Biden takes heat from progressives on Houthi strikes
President Biden is under fire from some progressive members of Congress for not seeking congressional authorization before conducting airstrikes against Iran-backed Houthi rebels in Yemen.
Why it matters: It's yet another gulf between Biden and the left flank on the administration's Middle East policy as the U.S. expands operations in the region in response to rising tensions sparked by the Israel-Hamas war.
Driving the news: The airstrikes, a joint U.S.-U.K. operation with support from Australia, Bahrain, Canada and the Netherlands, were conducted by warshaps and submarines which launched precision-guided munitions in order to avoid civilian casualties, Axios' Barak Ravid reported.
- Biden said in a statement the strikes were a response to "unprecedented Houthi attacks against international shipping vessels in the Red Sea — including the use of anti-ship ballistic missiles for the first time in history."
- Biden had been considering military action against the Houthis for weeks, but hesitated over concerns about drawing the U.S. further into the escalating regional conflict.
- House Speaker Mike Johnson (R-La.) was briefed on the strike in advance, a senior Hill aide told Axios.
What they're saying: "The Constitution requires that if there is not an imminent threat ... that he has to come to Congress," Rep. Ro Khanna (D-Calif.) said in a CNN appearance, adding that he is concerned it could "draw us into a Middle East war."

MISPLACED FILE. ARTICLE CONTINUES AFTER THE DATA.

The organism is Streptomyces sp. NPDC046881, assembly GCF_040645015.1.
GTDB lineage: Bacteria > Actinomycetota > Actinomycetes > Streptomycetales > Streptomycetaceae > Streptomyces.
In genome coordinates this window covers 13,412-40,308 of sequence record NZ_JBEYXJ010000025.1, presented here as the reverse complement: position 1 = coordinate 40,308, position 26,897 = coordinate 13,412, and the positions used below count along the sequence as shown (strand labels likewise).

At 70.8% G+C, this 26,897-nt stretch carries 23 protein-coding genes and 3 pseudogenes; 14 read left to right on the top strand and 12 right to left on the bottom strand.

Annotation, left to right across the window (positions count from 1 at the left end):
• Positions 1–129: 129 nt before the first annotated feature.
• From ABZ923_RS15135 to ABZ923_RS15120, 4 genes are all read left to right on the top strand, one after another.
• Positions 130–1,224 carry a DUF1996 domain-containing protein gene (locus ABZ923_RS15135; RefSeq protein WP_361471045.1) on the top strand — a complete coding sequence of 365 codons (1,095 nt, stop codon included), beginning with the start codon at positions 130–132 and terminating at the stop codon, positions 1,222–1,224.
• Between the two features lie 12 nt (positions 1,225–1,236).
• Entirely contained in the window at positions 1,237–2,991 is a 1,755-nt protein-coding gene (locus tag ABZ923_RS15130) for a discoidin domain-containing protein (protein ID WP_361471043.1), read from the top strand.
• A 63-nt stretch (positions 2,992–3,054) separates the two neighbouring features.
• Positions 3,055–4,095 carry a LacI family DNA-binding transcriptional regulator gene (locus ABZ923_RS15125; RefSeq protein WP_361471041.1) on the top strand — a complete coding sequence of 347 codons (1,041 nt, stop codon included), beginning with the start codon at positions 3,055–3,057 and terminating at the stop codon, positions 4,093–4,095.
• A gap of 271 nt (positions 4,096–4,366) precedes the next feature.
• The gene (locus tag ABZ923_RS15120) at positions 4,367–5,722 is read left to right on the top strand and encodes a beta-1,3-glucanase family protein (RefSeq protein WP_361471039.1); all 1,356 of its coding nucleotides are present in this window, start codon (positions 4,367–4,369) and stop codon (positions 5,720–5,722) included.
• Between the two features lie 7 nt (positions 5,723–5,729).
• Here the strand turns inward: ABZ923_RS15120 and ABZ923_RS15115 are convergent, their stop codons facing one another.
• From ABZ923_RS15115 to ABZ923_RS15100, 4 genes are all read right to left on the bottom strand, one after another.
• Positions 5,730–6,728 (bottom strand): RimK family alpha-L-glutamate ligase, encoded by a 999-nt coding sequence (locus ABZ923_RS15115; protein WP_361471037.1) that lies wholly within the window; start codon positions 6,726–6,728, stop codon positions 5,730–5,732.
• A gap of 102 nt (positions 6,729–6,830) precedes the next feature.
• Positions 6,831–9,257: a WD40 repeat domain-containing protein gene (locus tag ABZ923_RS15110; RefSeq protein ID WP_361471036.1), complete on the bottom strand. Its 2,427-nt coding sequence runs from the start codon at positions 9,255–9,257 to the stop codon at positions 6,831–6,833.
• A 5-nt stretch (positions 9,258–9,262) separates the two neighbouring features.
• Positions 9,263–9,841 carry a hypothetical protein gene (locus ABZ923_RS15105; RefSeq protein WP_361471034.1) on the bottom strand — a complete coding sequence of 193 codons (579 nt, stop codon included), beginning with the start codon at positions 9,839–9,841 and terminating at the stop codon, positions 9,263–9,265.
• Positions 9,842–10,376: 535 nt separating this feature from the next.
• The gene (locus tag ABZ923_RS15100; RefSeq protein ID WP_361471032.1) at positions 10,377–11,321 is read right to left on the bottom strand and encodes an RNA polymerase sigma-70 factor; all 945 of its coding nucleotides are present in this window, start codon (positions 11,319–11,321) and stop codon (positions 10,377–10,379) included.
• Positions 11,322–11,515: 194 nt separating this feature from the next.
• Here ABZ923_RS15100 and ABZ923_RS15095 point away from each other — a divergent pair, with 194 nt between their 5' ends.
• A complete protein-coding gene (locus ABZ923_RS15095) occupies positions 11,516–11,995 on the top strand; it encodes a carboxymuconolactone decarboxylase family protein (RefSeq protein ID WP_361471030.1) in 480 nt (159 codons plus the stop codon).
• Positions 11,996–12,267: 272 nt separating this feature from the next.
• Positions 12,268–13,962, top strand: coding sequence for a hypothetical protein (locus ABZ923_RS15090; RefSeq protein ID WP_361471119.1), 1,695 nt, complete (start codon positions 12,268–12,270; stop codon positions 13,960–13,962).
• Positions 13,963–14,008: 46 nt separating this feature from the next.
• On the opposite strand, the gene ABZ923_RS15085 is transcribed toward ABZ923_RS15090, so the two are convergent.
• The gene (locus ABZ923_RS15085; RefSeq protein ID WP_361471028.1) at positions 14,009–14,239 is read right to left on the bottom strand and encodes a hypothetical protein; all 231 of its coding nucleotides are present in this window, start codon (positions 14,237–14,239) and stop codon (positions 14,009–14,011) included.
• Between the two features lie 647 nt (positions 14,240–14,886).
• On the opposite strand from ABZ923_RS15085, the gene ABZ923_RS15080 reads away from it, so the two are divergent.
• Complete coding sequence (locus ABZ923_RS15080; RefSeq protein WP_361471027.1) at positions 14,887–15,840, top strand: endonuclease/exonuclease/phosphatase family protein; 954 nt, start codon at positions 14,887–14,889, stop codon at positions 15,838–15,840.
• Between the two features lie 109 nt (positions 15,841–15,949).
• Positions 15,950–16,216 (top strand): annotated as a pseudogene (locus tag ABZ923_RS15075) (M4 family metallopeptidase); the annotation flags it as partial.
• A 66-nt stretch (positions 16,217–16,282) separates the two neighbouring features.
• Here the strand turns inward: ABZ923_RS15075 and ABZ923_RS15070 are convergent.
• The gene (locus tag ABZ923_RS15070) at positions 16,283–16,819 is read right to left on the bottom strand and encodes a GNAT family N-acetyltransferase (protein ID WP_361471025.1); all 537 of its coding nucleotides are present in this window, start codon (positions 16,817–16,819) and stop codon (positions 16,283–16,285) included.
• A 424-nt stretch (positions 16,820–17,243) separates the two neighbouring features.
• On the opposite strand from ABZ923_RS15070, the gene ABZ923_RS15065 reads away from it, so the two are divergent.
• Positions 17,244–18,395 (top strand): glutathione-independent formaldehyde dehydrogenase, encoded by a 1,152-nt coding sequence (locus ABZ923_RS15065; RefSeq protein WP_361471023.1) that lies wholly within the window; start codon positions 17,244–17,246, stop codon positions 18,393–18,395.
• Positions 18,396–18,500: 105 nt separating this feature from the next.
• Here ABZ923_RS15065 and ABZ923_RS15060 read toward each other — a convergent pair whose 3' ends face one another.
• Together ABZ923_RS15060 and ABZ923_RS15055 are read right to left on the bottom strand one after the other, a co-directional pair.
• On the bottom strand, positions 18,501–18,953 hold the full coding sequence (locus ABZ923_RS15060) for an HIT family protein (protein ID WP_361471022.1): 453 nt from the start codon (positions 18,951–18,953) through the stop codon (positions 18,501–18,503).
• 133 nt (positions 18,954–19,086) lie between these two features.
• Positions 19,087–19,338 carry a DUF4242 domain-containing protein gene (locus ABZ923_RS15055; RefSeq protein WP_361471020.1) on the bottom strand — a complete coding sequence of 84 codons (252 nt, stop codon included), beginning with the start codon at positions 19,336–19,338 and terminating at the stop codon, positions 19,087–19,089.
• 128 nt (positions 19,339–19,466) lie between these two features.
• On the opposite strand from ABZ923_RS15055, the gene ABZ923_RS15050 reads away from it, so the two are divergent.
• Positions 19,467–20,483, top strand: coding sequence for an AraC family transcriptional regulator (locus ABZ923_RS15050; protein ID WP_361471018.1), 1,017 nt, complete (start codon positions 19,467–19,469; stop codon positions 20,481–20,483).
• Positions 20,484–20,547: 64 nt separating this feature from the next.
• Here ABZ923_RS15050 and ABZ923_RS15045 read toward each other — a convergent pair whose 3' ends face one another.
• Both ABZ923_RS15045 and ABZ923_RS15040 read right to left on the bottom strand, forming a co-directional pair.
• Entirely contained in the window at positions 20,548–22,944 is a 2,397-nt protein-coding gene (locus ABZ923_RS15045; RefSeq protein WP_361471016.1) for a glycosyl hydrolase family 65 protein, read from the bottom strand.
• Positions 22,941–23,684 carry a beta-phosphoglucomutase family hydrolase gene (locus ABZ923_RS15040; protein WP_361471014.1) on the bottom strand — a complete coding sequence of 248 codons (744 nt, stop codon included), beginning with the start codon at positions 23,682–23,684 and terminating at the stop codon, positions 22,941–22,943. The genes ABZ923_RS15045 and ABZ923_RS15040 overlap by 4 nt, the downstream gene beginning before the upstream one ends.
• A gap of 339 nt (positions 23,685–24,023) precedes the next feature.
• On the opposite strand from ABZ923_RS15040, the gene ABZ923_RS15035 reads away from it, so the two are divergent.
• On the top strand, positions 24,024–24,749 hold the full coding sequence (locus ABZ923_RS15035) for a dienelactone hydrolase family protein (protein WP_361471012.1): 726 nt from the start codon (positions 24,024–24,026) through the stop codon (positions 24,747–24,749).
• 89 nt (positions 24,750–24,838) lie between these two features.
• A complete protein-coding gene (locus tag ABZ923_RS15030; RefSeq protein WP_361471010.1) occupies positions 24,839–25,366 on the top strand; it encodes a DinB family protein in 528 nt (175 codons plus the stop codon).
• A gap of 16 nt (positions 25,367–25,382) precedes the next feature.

- Rep. Jonathan Jackson (D-Ill.), in a statement to Axios, said he condemns the Houthi attacks but added: "Congress has an important, constitutionally mandated role in that process, and I strongly urge the Administration to respect that responsibility."
- "The Constitution is clear: Congress has the sole authority to authorize military involvement in overseas conflicts," said Rep. Val Hoyle (D-Ore.) in a post on X.
- Several libertarian-leaning Republicans, such as Sen. Mike Lee (R-Utah) and Rep. Thomas Massie (R-Ky.), offered similar criticisms.
The other side: Biden received plaudits from more moderate or establishment lawmakers in both parties, and some progressives said they are comfortable with the legality of the strikes.
- "Look, I think it's always good to have Congress involved. I think the president acted within his authority," said Rep. Robert Garcia (D-Calif.), adding that he expects lawmakers to be "briefed in the next day or two."
- "I think it's important for us to reserve additional comments until we actually see the scope of what happened, because we actually have little information about what happened," Garcia added.
- Rep. Shri Thanedar (D-Mich.) said in a statement he stands "firmly behind President Biden's decisive actions," adding that the Houthi attacks are "threatening the safety of U.S. personnel and our global allies."
Go deeper: U.S. and U.K. strike Houthis in Yemen